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Usagi Drop

BASED ON 11 OF 11 EPS WATCHED
16 SEP
2011

With this review I’m going to try a slightly different style. Rather than structure it like a site review, I’m going to simply free-write and state my opinions on the major aspects of the anime in paragraph form. I hope it works and is informative. Also note that I have not read the manga, and (for manga readers) the anime only covers up to right before the "timeskip."

Usagi Drop is a manga I’ve heard about for a while but never got around to reading, primarily because I’m not much of a manga reader, preferring anime, light novels, and some yonkoma manga as opposed to ones that tell a coherent story. What really drew me into watching the anime was that Production I.G. was animating it. Having just watched Kimi Ni Todoke Season 2, I knew that this studio would adapt the manga well, and I was not disappointed.

The story is life itself. Never before have I seen an anime of any genre be so ordinary and true to the reality of the world in which we live. All other anime I’ve seen either require an extraordinary premise or interesting character archetypes to make the plot interesting. Usagi Drop uses the very bare minimum amount of unusualness to start the story, the death of Daikichi’s grandfather and his adoption of Rin, and then allows it to coast in reflection of a rather ordinary life, as if the characters were people living in the real world. If you’ve read my review of Toradora, you know I love these kinds of stories, as they prompt self-reflection. Usagi Drop in particular provokes a unique kind of reflection, especially for a late-adolescent such as myself. As a teenager, I still am attached to my childhood in a way beyond a dim nostalgic memory. However, since I’m a legal adult, I see the world of adulthood creeping ever closer, which allows me to relate slightly to the troubles of an “inexperienced” adult like Daikichi.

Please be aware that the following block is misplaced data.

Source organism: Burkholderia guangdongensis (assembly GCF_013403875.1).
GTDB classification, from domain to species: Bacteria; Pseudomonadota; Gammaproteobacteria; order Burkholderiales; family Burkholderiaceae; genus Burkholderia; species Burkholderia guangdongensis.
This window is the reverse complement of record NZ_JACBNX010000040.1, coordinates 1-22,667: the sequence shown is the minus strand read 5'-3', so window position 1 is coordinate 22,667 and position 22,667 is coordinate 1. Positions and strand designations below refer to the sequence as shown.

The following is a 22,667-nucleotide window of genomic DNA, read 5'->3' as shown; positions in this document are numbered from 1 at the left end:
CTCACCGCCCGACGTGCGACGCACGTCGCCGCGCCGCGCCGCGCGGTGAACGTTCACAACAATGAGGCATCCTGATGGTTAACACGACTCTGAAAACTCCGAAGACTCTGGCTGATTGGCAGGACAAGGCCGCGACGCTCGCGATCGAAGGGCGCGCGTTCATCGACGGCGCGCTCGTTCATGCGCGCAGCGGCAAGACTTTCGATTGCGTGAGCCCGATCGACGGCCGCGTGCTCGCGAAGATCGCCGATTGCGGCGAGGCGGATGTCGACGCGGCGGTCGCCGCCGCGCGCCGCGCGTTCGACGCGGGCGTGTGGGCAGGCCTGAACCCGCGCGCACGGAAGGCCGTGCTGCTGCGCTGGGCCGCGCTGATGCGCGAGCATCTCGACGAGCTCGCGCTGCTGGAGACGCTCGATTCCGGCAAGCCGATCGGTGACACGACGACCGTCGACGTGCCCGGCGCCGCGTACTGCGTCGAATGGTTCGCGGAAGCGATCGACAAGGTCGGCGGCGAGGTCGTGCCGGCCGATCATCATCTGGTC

That’s really the entire essence of why I enjoyed this anime, and I don’t want to overanalyze it any more than that. I’ll address the other obligatory major points. The animation was very similar to the style of Kimi Ni Todoke, often looking like watercolors at times. I enjoyed this style as it was both fluid yet simple, reinforcing the ordinariness of the setting. The characters, as I alluded to, are largely very down to earth, and interact with each other realistically. It was almost as if I were watching someone else’s home movies, only less awkward and much more entertaining. The music was sufficient, emotional at times but largely forgettable. The anime provided the best OP/ED tandem of the summer season in my opinion. The voice acting was excellent, and added to the realistic form of the characters.

Overall, I think Usagi Drop is really for the slice of life lover. If the idea of “ordinariness” bores you, then avoid this anime. But as John Grogan, author of Marley and Me, said (paraphrased), “In capturing the usual I seem to have captured the universal.” That’s why I strongly believe that there is an audience for an anime like Usagi Drop, in a world where an anime about the ordinary is one of a kind and therefore extraordinary.

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